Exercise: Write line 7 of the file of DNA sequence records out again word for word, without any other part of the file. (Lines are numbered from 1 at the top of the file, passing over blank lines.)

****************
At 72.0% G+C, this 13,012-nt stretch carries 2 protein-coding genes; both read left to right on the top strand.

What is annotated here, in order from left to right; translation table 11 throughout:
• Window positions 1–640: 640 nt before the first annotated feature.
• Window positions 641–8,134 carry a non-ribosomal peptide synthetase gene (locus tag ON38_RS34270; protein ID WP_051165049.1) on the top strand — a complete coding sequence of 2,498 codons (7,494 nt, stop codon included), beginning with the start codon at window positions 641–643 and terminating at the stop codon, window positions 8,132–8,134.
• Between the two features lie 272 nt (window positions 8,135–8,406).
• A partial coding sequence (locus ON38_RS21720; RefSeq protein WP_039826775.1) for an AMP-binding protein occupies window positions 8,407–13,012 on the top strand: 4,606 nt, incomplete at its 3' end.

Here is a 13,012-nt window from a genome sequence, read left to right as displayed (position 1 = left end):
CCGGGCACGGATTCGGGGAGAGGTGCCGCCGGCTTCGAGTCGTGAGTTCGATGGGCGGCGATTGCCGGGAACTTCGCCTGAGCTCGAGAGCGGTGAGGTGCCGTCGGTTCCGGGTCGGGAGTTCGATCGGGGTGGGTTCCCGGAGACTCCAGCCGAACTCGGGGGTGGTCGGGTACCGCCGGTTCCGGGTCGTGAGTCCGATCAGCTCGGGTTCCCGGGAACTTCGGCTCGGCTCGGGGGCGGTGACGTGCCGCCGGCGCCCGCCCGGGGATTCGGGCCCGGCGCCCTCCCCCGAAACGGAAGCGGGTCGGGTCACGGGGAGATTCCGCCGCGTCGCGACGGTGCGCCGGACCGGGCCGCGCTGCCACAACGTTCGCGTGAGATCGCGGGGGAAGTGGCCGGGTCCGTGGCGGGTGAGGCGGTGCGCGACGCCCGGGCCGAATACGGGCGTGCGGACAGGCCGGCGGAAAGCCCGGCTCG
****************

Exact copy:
Here is a 13,012-nt window from a genome sequence, read left to right as displayed (position 1 = left end):